Apple's (NASDAQ:AAPL) first iPhone that launched in 2007 was nothing short of a masterpiece. The first "real" smartphone was so well thought out and beyond its time that it took competitors years before they could develop an acceptable alternative. Device makers tried and tried to no avail, but in 2011, Apple finally found its first worthy adversary after a challenger started thinking differently. Samsung (NASDAQOTH:SSNLF) recognized that if it copied Apple, it could never end up with anything better than an iPhone, so the company stopped. Instead, the Korean device maker went with larger displays and high-performance specs to create a new breed of customers.
Samsung succeeded and its large-screen phones captivated millions of iPhones all while changing the entire industry. Users are now craving for a big-screen iPhone and once Apple fills this gap, millions of customers will start making up there way back, essentially leaving little to no reason for owning any other high-end smart phone.
Thinking differently was undoubtedly a world-changing trait of Steve Jobs. Instead of figuring out how to make things better, he focused on reinventing. With the entire industry placing all their efforts on creating alternatives to the iPhone, they eventually came well within the range of acceptable. However, they were still copying the iPhone and never came up with anything better until Samsung started to do things differently.
In April of 2011, during the iPhone 4s era, Samsung launched the Galaxy S2 with a large 4.3" display. This was much bigger than the iPhone's 3.5" display, and customers liked it. The Korean device maker took it further and slapped a 4.8" display on the succeeding S3. The S3 launched before the iPhone 5 and the high performance specs with the larger display were just enough for people to upgrade early and take the leap over to Android. As a result, people fell in love with big screens and Samsung sold millions; eventually, every phone maker except Apple had adopted the new standard.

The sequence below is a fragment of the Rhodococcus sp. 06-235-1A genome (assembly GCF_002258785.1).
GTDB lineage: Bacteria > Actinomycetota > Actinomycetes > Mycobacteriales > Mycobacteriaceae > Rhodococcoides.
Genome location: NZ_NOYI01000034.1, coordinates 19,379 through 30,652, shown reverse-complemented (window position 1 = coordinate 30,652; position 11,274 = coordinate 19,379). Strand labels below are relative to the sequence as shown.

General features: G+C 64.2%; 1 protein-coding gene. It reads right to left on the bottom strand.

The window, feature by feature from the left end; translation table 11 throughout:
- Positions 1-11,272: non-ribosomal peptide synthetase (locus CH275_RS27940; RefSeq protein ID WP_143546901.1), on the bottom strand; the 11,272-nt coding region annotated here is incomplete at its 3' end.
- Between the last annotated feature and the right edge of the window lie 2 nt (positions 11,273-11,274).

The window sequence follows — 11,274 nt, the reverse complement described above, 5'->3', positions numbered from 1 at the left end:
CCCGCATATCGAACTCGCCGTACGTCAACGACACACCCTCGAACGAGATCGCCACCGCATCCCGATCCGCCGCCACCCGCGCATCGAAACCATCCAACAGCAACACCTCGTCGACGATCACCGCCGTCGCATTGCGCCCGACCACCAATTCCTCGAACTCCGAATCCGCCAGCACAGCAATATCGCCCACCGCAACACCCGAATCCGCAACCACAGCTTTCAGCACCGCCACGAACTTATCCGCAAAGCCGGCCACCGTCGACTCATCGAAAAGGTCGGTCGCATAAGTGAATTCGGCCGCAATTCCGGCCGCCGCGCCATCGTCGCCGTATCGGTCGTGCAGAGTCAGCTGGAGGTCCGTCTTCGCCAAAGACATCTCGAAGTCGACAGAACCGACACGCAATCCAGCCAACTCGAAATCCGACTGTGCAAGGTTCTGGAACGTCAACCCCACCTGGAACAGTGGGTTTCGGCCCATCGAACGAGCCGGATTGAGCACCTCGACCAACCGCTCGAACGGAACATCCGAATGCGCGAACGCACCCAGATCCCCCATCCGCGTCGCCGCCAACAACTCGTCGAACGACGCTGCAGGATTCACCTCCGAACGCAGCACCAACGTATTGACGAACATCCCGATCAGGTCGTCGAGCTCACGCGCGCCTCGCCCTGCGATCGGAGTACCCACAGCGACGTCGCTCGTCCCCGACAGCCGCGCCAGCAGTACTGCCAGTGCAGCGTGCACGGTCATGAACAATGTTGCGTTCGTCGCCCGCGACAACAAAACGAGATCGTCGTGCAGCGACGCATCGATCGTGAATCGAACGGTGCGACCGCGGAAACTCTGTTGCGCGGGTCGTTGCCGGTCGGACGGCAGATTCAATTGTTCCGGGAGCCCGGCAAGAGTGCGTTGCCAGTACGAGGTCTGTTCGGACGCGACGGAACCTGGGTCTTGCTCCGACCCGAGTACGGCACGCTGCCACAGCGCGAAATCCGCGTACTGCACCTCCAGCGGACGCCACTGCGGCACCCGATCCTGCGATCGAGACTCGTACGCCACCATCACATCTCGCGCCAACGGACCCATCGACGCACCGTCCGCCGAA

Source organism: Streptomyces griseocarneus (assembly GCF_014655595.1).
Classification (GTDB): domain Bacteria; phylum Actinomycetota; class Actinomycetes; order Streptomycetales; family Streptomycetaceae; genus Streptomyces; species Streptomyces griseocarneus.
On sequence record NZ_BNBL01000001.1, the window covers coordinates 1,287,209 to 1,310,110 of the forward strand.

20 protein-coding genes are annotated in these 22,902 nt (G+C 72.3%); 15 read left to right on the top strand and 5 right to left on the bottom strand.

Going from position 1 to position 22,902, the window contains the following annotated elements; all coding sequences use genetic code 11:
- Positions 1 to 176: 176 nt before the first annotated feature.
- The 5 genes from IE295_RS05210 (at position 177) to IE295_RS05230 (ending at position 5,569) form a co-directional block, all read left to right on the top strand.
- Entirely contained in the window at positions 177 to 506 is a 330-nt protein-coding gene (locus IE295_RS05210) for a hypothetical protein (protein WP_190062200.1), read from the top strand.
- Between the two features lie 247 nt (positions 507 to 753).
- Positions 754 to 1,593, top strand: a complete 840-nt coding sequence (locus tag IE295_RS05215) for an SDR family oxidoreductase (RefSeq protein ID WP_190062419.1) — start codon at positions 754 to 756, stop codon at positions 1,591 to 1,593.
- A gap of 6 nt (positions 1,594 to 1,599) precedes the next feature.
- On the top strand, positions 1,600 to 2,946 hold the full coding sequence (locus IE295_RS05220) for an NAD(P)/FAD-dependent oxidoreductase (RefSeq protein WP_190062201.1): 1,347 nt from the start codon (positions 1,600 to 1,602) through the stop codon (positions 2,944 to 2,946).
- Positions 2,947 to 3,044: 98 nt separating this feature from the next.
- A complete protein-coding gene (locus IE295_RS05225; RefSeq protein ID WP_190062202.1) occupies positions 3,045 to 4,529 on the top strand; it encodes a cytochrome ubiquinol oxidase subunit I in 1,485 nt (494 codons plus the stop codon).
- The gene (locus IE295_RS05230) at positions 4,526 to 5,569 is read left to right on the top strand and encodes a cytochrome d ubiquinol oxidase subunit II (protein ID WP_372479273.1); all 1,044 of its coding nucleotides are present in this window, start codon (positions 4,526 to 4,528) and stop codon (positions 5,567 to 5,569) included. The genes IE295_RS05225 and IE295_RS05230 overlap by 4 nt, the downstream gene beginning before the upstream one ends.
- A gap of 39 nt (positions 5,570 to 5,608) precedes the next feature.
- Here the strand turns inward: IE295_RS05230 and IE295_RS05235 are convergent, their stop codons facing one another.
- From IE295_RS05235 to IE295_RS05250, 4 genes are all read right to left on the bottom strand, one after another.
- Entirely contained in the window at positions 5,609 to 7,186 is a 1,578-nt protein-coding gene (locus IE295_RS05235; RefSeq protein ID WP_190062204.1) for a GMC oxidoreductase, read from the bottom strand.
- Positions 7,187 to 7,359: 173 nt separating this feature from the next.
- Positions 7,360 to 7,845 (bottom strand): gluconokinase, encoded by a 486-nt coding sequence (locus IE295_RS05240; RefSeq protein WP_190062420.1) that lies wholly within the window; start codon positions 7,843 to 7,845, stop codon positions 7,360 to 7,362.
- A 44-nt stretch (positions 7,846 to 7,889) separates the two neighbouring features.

Apple is answering the call
While some people aren't interested in bigger phones, this is a huge opportunity for Apple to slam the brakes on Samsung among others. While the Galaxy S3 was a remarkable leap from the S2, the S4 was only a slight bump from the S3, and the S5 was hardly an improvement over the S4. The fact that Samsung was selling the S5 at a 2-for-1 promo shortly after its debut is evidence of this. The point here is that innovation is fading, and as seen during the last quarter, big screens weren't enough to stop Apple from breaking its non-holiday season sales record for the iPhone.
People are starting to realize that Google's Android is a buggy, malware-filled, and confusing operating system that can't even run Google Maps as smoothly as an iPhone. However, people put up with it for big screens and Android's market share grew immensely as seen in the chart below. If you view the chart after May of 2012, when the Galaxy S3 was released, you can see the chart steadily spike upwards at an extreme rate. The Galaxy S3 sold over 30 million units by the end of the year. While this isn't amazing, it really drove the Android platform and helped it compete with iPhone.
4.7 inches is the perfect screen size
While I absolutely adore the gorgeous 5-inch display on my Samsung Galaxy S4, I find navigating the entire screen with one hand a bit difficult even though I have larger hands. However, I would also find it difficult to settle with a significantly smaller screen like the 4" iPhone 5.
If you look at the mockups below from TechSmartt's YouTube video, the size difference in the 4.7" model appears to be more of a slight adjustment over an uncomfortable increase despite the significantly bigger screen. That being said, the 4.7-inch model will likely be perfect and widely loved by the majority, and the occasional phablet lover you find here will be very pleased with the much bigger 5.5" alternative.
I firmly believe that the iPhone 6 will pull in record sales and the bigger displays will likely play a major role. With improved performance, a larger Sapphire-protected display, and an upcoming Mac-iPhone integration that's unseen in any other ecosystem, the iPhone 6 will simply be well-positioned to dominate and improve Apple's smart phone market share.
Sean Chandler has no position in any stocks mentioned. The Motley Fool recommends Apple, Google (A shares), and Google (C shares). The Motley Fool owns shares of Apple, Google (A shares), Google (C shares), and Microsoft. Try any of our Foolish newsletter services free for 30 days. We Fools may not all hold the same opinions, but we all believe that considering a diverse range of insights makes us better investors. The Motley Fool has a disclosure policy.